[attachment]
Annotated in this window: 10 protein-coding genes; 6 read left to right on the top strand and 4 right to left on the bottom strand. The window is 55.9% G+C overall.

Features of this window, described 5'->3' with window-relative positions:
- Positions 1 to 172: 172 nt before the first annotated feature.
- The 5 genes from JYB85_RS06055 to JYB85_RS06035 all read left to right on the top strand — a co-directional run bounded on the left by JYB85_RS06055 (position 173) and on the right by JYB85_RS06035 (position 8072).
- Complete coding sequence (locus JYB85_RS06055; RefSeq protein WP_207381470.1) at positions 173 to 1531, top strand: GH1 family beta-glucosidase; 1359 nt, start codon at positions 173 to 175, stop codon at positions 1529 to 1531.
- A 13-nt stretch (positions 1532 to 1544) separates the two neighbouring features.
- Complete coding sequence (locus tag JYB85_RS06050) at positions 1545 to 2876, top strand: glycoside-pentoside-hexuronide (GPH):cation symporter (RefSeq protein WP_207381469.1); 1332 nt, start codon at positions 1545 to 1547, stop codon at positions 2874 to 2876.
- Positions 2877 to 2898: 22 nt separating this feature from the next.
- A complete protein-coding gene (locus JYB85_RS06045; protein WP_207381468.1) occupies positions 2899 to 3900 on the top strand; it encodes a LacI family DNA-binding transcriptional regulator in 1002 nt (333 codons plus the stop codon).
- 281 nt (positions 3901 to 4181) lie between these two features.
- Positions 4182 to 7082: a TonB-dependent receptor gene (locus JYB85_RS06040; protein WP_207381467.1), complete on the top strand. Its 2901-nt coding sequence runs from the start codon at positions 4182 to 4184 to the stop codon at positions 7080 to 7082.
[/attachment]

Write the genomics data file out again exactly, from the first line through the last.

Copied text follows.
Annotated in this window: 10 protein-coding genes; 6 read left to right on the top strand and 4 right to left on the bottom strand. The window is 55.9% G+C overall.

Features of this window, described 5'->3' with window-relative positions:
- Positions 1 to 172: 172 nt before the first annotated feature.
- The 5 genes from JYB85_RS06055 to JYB85_RS06035 all read left to right on the top strand — a co-directional run bounded on the left by JYB85_RS06055 (position 173) and on the right by JYB85_RS06035 (position 8072).
- Complete coding sequence (locus JYB85_RS06055; RefSeq protein WP_207381470.1) at positions 173 to 1531, top strand: GH1 family beta-glucosidase; 1359 nt, start codon at positions 173 to 175, stop codon at positions 1529 to 1531.
- A 13-nt stretch (positions 1532 to 1544) separates the two neighbouring features.
- Complete coding sequence (locus tag JYB85_RS06050) at positions 1545 to 2876, top strand: glycoside-pentoside-hexuronide (GPH):cation symporter (RefSeq protein WP_207381469.1); 1332 nt, start codon at positions 1545 to 1547, stop codon at positions 2874 to 2876.
- Positions 2877 to 2898: 22 nt separating this feature from the next.
- A complete protein-coding gene (locus JYB85_RS06045; protein WP_207381468.1) occupies positions 2899 to 3900 on the top strand; it encodes a LacI family DNA-binding transcriptional regulator in 1002 nt (333 codons plus the stop codon).
- 281 nt (positions 3901 to 4181) lie between these two features.
- Positions 4182 to 7082: a TonB-dependent receptor gene (locus JYB85_RS06040; protein WP_207381467.1), complete on the top strand. Its 2901-nt coding sequence runs from the start codon at positions 4182 to 4184 to the stop codon at positions 7080 to 7082.